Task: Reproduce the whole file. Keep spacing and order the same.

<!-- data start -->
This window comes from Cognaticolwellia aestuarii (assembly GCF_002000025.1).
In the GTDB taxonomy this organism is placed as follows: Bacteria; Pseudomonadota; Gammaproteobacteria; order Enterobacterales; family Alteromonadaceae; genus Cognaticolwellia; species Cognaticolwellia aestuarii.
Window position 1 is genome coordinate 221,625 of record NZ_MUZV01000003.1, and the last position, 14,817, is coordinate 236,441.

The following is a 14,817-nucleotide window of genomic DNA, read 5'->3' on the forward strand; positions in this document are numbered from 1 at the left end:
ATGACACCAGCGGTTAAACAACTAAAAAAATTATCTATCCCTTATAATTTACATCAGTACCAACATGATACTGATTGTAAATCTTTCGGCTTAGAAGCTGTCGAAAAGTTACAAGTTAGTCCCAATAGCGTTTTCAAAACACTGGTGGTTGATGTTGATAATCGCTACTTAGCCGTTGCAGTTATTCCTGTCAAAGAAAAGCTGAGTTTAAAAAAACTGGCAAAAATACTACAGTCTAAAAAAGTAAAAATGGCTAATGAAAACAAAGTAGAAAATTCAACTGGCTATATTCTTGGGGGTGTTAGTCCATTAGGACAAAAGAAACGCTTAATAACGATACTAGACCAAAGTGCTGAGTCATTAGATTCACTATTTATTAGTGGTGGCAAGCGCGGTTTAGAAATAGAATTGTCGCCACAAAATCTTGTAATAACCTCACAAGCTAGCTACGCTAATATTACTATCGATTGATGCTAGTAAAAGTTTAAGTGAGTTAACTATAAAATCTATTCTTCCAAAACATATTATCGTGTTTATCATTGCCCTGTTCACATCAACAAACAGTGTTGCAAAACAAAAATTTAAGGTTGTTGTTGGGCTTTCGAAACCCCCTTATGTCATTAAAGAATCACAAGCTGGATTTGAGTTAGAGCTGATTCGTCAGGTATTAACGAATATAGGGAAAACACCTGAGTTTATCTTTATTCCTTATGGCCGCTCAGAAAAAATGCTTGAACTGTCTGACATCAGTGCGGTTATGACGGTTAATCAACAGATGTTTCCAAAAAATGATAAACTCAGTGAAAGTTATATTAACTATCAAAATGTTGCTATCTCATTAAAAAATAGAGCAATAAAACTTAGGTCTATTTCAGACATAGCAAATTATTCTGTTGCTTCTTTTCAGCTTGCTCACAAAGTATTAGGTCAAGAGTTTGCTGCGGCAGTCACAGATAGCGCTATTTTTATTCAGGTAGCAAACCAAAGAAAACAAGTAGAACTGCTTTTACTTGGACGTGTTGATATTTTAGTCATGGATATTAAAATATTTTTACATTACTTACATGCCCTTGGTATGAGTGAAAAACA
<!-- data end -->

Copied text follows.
This window comes from Cognaticolwellia aestuarii (assembly GCF_002000025.1).
In the GTDB taxonomy this organism is placed as follows: Bacteria; Pseudomonadota; Gammaproteobacteria; order Enterobacterales; family Alteromonadaceae; genus Cognaticolwellia; species Cognaticolwellia aestuarii.
Window position 1 is genome coordinate 221,625 of record NZ_MUZV01000003.1, and the last position, 14,817, is coordinate 236,441.

The following is a 14,817-nucleotide window of genomic DNA, read 5'->3' on the forward strand; positions in this document are numbered from 1 at the left end:
ATGACACCAGCGGTTAAACAACTAAAAAAATTATCTATCCCTTATAATTTACATCAGTACCAACATGATACTGATTGTAAATCTTTCGGCTTAGAAGCTGTCGAAAAGTTACAAGTTAGTCCCAATAGCGTTTTCAAAACACTGGTGGTTGATGTTGATAATCGCTACTTAGCCGTTGCAGTTATTCCTGTCAAAGAAAAGCTGAGTTTAAAAAAACTGGCAAAAATACTACAGTCTAAAAAAGTAAAAATGGCTAATGAAAACAAAGTAGAAAATTCAACTGGCTATATTCTTGGGGGTGTTAGTCCATTAGGACAAAAGAAACGCTTAATAACGATACTAGACCAAAGTGCTGAGTCATTAGATTCACTATTTATTAGTGGTGGCAAGCGCGGTTTAGAAATAGAATTGTCGCCACAAAATCTTGTAATAACCTCACAAGCTAGCTACGCTAATATTACTATCGATTGATGCTAGTAAAAGTTTAAGTGAGTTAACTATAAAATCTATTCTTCCAAAACATATTATCGTGTTTATCATTGCCCTGTTCACATCAACAAACAGTGTTGCAAAACAAAAATTTAAGGTTGTTGTTGGGCTTTCGAAACCCCCTTATGTCATTAAAGAATCACAAGCTGGATTTGAGTTAGAGCTGATTCGTCAGGTATTAACGAATATAGGGAAAACACCTGAGTTTATCTTTATTCCTTATGGCCGCTCAGAAAAAATGCTTGAACTGTCTGACATCAGTGCGGTTATGACGGTTAATCAACAGATGTTTCCAAAAAATGATAAACTCAGTGAAAGTTATATTAACTATCAAAATGTTGCTATCTCATTAAAAAATAGAGCAATAAAACTTAGGTCTATTTCAGACATAGCAAATTATTCTGTTGCTTCTTTTCAGCTTGCTCACAAAGTATTAGGTCAAGAGTTTGCTGCGGCAGTCACAGATAGCGCTATTTTTATTCAGGTAGCAAACCAAAGAAAACAAGTAGAACTGCTTTTACTTGGACGTGTTGATATTTTAGTCATGGATATTAAAATATTTTTACATTACTTACATGCCCTTGGTATGAGTGAAAAACA